Lincoln, Neb., artist Dan Terpstra has always possessed an internal drive to express his creativity. Finding a media and process that he felt comfortable with would prove to be the most challenging aspect of his artistic journey. Terpstra began drawing and painting in the 1970s but found it difficult not to imitate the psychedelic art he saw on posters and T-shirts from that era. His frustration caused him to put his artistic pursuits on the back burner while he funneled his creative energy into collecting and listening to music from around the world.
In the 1990s, Terpstra became interested in African music, which led to his discovery of African wooden masks. After reading many books on this subject, he was inspired once again to express his creativity in the form of visual art. He bought a small carving kit and used it to carve masks from scraps of lumber or fallen branches he found around his neighborhood. His interest in carving was taken in a new direction in 1999 when an ice storm knocked down large trees and branches throughout Lincoln. Most in the community saw this as a natural disaster, but Terpstra saw it as an opportunity to create work on a scale that he had never attempted before. He spent the weeks after the storm collecting his new material, storing it in his backyard and attic. He soon realized that his initial carving kit was no match for these large pieces of wood. Instead, a chainsaw became his primary tool for sculpting wood.
In 2005, a local eatery that showcased new talent offered Terpstra an exhibit. On the initial site visit, Terpstra quickly noticed that the venue lacked the space for the freestanding sculptures he had been making but offered a vast amount of wall space. The owner of the establishment offered to put shelving above the tables to hold his work, but this wasn’t quite what Terpstra had in mind. Instead of changing the restaurant to fit his sculptures, Terpstra decided to make a new body of work that would be better suited to hang on the wall. Terpstra chose plywood for this because of its inherent flatness, and this choice has influenced his art ever since. Terpstra says he “hated some of those first pieces” he made but “instantly saw the potential” of the medium.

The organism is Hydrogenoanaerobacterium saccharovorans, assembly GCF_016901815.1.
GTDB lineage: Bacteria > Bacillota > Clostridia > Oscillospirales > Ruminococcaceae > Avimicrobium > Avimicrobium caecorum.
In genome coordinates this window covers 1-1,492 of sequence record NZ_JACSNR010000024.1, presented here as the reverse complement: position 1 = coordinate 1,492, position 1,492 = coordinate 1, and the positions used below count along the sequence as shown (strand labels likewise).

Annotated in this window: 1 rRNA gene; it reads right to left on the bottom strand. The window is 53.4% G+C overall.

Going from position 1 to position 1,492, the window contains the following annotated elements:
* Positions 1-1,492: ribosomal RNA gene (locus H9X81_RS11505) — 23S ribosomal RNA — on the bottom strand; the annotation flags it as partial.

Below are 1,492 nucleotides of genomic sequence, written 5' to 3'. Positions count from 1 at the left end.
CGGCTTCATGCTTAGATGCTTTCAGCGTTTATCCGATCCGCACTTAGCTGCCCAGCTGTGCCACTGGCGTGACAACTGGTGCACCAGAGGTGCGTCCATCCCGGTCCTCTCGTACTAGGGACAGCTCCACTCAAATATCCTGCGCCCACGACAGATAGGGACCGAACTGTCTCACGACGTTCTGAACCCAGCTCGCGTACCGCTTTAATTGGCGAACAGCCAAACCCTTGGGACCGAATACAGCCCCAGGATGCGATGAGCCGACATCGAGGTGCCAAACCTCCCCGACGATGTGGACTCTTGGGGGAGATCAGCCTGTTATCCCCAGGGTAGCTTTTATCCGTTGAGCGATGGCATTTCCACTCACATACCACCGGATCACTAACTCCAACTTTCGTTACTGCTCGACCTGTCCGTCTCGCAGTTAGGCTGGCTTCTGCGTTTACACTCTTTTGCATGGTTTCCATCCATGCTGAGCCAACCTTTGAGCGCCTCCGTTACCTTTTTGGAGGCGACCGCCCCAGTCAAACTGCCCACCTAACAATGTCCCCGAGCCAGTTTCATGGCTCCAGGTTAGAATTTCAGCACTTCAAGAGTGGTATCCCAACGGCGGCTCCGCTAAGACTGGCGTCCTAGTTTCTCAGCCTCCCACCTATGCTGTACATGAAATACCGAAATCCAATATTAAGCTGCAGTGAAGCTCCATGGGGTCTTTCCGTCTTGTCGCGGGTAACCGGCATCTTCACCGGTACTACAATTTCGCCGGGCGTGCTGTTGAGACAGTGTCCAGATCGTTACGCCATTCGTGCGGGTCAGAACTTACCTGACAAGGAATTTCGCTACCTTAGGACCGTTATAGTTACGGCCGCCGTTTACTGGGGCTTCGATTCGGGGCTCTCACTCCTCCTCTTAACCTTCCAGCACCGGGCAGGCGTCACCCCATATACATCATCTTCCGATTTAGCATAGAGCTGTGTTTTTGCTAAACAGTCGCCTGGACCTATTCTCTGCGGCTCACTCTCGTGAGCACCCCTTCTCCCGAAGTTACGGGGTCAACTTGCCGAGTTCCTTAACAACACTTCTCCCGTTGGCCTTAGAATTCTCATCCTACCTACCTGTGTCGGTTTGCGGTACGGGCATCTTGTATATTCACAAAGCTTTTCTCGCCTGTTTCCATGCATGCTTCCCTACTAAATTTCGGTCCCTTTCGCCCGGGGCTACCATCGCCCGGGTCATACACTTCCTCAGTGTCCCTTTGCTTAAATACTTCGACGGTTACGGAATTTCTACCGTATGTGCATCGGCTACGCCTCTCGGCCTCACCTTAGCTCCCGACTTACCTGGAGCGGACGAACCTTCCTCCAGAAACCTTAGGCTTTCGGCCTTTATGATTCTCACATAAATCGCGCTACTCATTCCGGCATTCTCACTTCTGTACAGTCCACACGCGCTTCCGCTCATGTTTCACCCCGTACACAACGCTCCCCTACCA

Over the last four years, Terpstra has continued to experiment with carving plywood with a chainsaw. One thing that he enjoys most about this medium is how it seems to take on a life of its own. Because plywood is made of many layers of wood that are glued together, it is virtually impossible to control the way it will chip off as it is cut. Terpstra says the unpredictability of the process prevents him from focusing on being “a perfectionist.” He thinks this is an important aspect of his work, since it allows him to bypass his fears, be spontaneous and take risks.
Terpstra’s solo exhibition, appropriately entitled “Plywood Explorations,” will be on view at Lux Center for the Arts from March 6–28 with an opening reception on Friday, March 6 from 5–7 p.m. He will be showing pieces that range from circular wall pieces to freestanding sculptures. Some of the pieces include elements of painted color, while other pieces are simply coated with polyurethane to show off the natural beauty of the plywood. Terpstra says all of his work has a “visual rhythm” that strikes a chord with viewers in much the same way those first African masks did with him years ago.